How do you keep your Computerized Key Machine Clean? This is a serious question. Most manufacturers place warnings on their Key Machines (See Picture 1).
However, not all Manufacturers explain these warnings (See Picture 2).
It is very important to understand how to properly clean your Computerized Key Machine. Cleaning your Key Machine on a regular basis will prolong the life of the Key Machine. Keeping your Key Machine clean will maintain a more professional appearance as well. First and foremost, never, and I mean never, use compressed air to clean your Computerized Key Machine. The best way to clean your Key Machine is to use the brush that came with the machine or use a vacuum. I find that a lightweight portable 1 gallon, Shop-Vac Type vacuum works the best (See Picture 3).
Most of these small vacuums come with a mounting bracket. Use this mounting bracket to mount the vacuum in your Van or on the wall in your shop (See Picture 4).
The warning stickers that I referenced above are there to keep you from making a costly mistake. Let me tell you a cautionary tale, of a person who didn’t adhere to the warning stickers on their Key Machine. This person called us and described some very strange issue with their Computerized Key Machine. We walked them through some troubleshooting steps that did not resolve their problem. We connected with this customer by Video Chat, to see the issue first hand and try to pick up on any details that we might have missed earlier. We were not able to resolve the issues after our Video Chat. As a last resort, we asked the customer to ship their Key Machine to us for repair. When we received the Machine the outward appearance was very clean, and the Key Machine appeared to have very little use. We did notice a very strong smell of burned electronic components coming from the Key Machine. We took the front cover off of the Machine and immediately we found the issue (See Pictures 5, 6, and 7).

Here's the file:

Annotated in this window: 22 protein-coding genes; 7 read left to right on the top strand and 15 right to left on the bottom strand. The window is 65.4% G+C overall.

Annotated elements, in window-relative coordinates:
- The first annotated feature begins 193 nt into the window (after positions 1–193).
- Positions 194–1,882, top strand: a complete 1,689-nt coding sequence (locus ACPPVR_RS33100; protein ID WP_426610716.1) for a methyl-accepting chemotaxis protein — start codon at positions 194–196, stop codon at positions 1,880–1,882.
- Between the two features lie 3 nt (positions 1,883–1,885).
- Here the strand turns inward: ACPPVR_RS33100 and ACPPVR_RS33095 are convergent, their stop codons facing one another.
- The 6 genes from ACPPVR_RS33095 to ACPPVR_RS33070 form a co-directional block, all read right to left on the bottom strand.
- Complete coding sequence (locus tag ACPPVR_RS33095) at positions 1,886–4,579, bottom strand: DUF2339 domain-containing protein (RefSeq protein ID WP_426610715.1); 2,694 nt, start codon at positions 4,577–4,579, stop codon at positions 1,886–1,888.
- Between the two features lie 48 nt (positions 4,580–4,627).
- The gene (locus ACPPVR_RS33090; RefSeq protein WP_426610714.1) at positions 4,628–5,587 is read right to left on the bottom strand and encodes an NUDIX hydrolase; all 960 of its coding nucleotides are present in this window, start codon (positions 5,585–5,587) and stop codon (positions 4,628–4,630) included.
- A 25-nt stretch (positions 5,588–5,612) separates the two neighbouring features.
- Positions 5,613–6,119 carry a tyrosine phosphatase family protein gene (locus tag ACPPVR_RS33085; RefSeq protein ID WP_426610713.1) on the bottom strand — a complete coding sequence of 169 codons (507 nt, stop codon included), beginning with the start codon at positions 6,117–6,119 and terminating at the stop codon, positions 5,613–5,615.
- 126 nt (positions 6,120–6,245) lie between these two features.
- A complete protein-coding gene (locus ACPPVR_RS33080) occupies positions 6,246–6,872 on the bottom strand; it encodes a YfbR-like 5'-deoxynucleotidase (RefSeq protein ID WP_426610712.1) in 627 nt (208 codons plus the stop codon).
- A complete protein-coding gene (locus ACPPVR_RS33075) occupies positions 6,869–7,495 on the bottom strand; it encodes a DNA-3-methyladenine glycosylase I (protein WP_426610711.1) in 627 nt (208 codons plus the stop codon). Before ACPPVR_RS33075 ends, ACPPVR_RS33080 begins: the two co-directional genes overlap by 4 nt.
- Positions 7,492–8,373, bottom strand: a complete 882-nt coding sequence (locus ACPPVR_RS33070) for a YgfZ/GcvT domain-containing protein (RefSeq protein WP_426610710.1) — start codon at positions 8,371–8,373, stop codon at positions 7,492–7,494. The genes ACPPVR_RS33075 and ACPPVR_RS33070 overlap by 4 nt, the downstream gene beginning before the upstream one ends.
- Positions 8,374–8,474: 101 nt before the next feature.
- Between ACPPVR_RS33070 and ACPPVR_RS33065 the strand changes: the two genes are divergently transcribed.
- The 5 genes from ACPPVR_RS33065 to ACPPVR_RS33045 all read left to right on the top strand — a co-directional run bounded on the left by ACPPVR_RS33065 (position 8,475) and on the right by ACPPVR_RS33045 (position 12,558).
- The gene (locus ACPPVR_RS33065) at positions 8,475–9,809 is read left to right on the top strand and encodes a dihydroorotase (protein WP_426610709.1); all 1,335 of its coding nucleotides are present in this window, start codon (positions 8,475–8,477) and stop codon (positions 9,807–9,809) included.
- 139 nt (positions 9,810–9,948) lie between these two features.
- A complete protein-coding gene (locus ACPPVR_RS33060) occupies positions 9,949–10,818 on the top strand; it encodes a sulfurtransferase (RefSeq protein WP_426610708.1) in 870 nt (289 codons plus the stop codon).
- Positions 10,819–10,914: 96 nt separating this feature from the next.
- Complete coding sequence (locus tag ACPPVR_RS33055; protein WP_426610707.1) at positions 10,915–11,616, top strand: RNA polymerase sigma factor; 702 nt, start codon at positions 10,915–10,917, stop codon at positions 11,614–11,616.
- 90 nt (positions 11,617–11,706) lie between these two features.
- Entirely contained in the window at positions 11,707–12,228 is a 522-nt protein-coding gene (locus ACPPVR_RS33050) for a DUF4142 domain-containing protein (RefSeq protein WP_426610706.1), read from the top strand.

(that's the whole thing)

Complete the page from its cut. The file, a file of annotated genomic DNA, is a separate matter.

After discussing what was found with the customer they admitted that they “always” used compressed air to clean their Key Machine. Doing this caused the brass shavings from the keys to be blown into the Key Machine, causing cross-connections that ultimately damaged the Key Machine. We asked the customer about the Warning Sticker on the front of the Machine, and they said they didn’t know what the picture meant.
This cautionary tale isn’t meant to put this customer down, in any way. Something that seems very basic to one person, isn’t so basic to another. If you have been using compressed air to clean your Machine, and it still works, then you have time to stop. If you have been using compressed air to clean your Key Machine, unplug the Machine, take the covers off and get all of those brass shavings out of the Machine before it is too late!!
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